Thursday 8 December 2016

Who will govern Ireland as we wait on a Dail? Enda of course

Kenny will remain in 'caretaker' role until a new government is formed, says Eoin O'Malley

Eoin O'Malley

Published 28/02/2016 | 02:30

Enda Kenny. Photo: Frank McGrath
Enda Kenny. Photo: Frank McGrath

The inconclusive result of the General Election means that it could take some time to form a government. Spain, whose election took place in December, is still inching closer to forming a government, but isn't there yet. That may seem a long time but it is nothing compared to the 589 days that it took the Belgians to form a government in 2010/11.

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It now looks unlikely that a new Taoiseach will be elected and a government will be formed when the new Dáil meets on March 10. So who will govern Ireland while we wait?

The first task of the new Dáil is to elect a Ceann Comhairle. This itself will take longer than usual because there's a new method of election. Conventionally the second piece of business of the new Dáil is to nominate a Taoiseach. Article 13.1.1˚ of the constitution says the Taoiseach is appointed by the President having been nominated by the Dáil. That vote only requires a simple majority of the Dáil, so for instance if a number of TDs were to abstain a Taoiseach could be elected with less than half of the 158 TDs.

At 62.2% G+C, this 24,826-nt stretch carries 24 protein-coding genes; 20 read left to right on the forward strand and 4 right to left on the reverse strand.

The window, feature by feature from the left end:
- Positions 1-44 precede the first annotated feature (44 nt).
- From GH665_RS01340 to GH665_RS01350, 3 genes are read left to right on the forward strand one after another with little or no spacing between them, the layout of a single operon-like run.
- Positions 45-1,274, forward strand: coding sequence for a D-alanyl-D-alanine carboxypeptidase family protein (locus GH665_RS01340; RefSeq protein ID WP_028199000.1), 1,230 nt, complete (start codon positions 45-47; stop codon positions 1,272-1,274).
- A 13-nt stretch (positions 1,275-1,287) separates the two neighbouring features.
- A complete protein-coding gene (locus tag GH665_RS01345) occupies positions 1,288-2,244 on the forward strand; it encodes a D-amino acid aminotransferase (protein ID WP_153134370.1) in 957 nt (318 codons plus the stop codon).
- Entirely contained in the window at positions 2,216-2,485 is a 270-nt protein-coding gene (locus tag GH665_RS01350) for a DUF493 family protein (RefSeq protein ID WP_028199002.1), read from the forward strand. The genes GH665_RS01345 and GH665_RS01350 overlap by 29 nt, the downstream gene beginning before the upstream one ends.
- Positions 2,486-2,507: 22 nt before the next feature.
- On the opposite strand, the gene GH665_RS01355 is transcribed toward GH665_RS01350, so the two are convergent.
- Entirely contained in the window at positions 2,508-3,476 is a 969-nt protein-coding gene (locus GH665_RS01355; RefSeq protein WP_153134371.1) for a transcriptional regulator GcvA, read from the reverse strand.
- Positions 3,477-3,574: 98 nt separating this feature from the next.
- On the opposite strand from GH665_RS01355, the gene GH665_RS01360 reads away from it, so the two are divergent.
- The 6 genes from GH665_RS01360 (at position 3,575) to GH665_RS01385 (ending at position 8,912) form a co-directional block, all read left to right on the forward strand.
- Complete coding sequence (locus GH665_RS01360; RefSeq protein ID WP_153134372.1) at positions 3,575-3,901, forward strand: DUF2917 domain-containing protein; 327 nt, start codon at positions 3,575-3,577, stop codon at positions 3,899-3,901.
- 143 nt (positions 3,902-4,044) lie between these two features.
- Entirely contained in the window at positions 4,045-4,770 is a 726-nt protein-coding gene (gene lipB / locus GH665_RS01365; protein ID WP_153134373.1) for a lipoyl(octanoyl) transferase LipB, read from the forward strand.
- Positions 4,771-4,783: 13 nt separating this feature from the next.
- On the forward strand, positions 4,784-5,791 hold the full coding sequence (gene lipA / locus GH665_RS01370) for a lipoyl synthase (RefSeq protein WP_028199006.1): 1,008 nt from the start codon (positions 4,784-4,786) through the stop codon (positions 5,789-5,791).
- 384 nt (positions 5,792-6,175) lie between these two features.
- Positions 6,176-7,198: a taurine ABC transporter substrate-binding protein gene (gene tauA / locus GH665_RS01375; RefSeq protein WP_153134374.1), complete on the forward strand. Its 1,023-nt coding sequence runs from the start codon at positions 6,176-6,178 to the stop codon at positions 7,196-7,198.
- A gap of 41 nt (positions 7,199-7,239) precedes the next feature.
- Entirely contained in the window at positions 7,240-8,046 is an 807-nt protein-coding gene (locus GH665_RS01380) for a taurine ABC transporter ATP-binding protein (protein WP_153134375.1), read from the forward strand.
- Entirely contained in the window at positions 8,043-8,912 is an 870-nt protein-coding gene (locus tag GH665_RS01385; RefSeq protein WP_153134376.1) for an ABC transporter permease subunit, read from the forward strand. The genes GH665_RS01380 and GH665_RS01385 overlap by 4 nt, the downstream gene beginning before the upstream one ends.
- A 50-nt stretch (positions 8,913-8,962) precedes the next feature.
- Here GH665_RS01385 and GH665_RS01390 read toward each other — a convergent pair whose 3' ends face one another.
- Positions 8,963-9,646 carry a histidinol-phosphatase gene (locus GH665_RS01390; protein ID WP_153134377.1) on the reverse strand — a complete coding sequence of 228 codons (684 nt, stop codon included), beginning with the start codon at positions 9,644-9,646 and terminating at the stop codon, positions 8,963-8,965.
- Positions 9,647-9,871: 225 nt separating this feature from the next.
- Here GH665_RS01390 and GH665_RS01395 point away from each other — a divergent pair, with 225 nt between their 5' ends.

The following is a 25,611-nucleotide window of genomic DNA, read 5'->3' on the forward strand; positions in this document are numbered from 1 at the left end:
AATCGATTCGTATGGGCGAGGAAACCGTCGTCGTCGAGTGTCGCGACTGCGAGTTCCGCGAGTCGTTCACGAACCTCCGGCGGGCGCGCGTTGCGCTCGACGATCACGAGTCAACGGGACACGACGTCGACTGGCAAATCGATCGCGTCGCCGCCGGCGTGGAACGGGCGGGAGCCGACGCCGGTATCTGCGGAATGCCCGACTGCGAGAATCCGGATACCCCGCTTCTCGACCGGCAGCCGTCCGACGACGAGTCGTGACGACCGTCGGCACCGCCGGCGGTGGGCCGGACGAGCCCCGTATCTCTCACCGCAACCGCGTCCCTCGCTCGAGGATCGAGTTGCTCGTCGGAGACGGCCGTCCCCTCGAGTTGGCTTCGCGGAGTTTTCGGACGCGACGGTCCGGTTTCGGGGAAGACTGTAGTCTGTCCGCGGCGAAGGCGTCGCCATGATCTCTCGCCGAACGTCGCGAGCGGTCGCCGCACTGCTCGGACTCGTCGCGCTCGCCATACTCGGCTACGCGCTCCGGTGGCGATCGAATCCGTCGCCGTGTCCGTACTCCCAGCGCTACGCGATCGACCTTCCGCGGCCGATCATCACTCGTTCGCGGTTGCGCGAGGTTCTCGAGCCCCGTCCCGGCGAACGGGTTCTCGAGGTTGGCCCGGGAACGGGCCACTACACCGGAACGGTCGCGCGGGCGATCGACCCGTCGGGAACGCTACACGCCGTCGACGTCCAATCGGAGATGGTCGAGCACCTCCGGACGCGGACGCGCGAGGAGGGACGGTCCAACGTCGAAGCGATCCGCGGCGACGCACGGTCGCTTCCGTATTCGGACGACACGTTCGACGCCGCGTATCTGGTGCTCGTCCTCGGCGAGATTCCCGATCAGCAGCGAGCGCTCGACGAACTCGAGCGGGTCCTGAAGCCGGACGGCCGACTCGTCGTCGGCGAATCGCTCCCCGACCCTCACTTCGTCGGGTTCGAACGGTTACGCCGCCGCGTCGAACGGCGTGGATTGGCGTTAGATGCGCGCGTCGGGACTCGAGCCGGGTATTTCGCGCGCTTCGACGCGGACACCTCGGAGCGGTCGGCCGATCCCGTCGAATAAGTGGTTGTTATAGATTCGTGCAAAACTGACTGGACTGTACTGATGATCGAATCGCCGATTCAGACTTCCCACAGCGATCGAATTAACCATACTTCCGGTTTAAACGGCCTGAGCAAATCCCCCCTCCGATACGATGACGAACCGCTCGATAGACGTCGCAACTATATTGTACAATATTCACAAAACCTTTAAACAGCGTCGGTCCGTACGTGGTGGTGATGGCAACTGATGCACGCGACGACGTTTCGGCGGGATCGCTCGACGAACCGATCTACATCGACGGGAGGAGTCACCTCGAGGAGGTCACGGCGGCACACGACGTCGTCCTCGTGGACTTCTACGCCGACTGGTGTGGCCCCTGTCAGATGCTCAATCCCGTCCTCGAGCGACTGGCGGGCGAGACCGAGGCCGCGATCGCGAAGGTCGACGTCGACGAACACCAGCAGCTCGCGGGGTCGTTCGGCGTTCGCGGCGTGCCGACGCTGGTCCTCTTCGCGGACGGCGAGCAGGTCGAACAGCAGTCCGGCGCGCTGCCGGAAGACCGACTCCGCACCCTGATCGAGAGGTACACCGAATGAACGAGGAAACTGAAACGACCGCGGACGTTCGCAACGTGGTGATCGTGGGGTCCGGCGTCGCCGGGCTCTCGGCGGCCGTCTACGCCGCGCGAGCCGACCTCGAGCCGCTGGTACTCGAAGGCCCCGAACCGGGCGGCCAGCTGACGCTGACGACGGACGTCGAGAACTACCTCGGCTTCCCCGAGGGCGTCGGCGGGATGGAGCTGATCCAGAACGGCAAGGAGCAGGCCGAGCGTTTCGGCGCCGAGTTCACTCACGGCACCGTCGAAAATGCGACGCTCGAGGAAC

There may not be a vote because if Enda Kenny is still leader of Fine Gael he won't want to lose a vote on this. According to Article 28.10, which says that a Taoiseach must retain the confidence of the Dáil, he is required to tender his resignation as Taoiseach if he loses this vote. This was the case in 1989 when Charles Haughey (eventually) resigned. There's nothing to stop a member of the opposition forcing the issue by nominating Kenny, though the Taoiseach could usually adjourn the Dáil to avoid this.

If Kenny loses a vote, he's lost the confidence of the Dáil, but Ireland is not without a government. The constitution (28.11.1˚) states that the Taoiseach and ministers remain in office in a caretaker capacity until a successor is appointed. This would include Labour ministers (unless they were to tender their resignation, which the Taoiseach technically can refuse).

It also includes any ministers who lose their seats. This may seem odd, but according to article 28.8 ministers have the right to attend and be heard in the Dáil. Though they could not vote, they can still sign ministerial orders and carry out the day-to-day functions of government.

It took four weeks to form the Fianna Fáil/ PD coalition in 1989, but there is no time limit on this. In theory the caretaker government could stay in office for the duration of the Dáil. That's not going to happen.

The constitution is silent on government formation, so politics comes into play. If negotiations to form a government aren't working the President may feel the need to step in, though he's under no obligation to do so. He's been willing to get involved in political debates before, so who knows? If it is clear after six or eight weeks that no government will be formed, the President will dissolve the Dáil, and we could all be back voting again.

Dr Eoin O'Malley, School of Law and Government, Dublin City University

Sunday Independent

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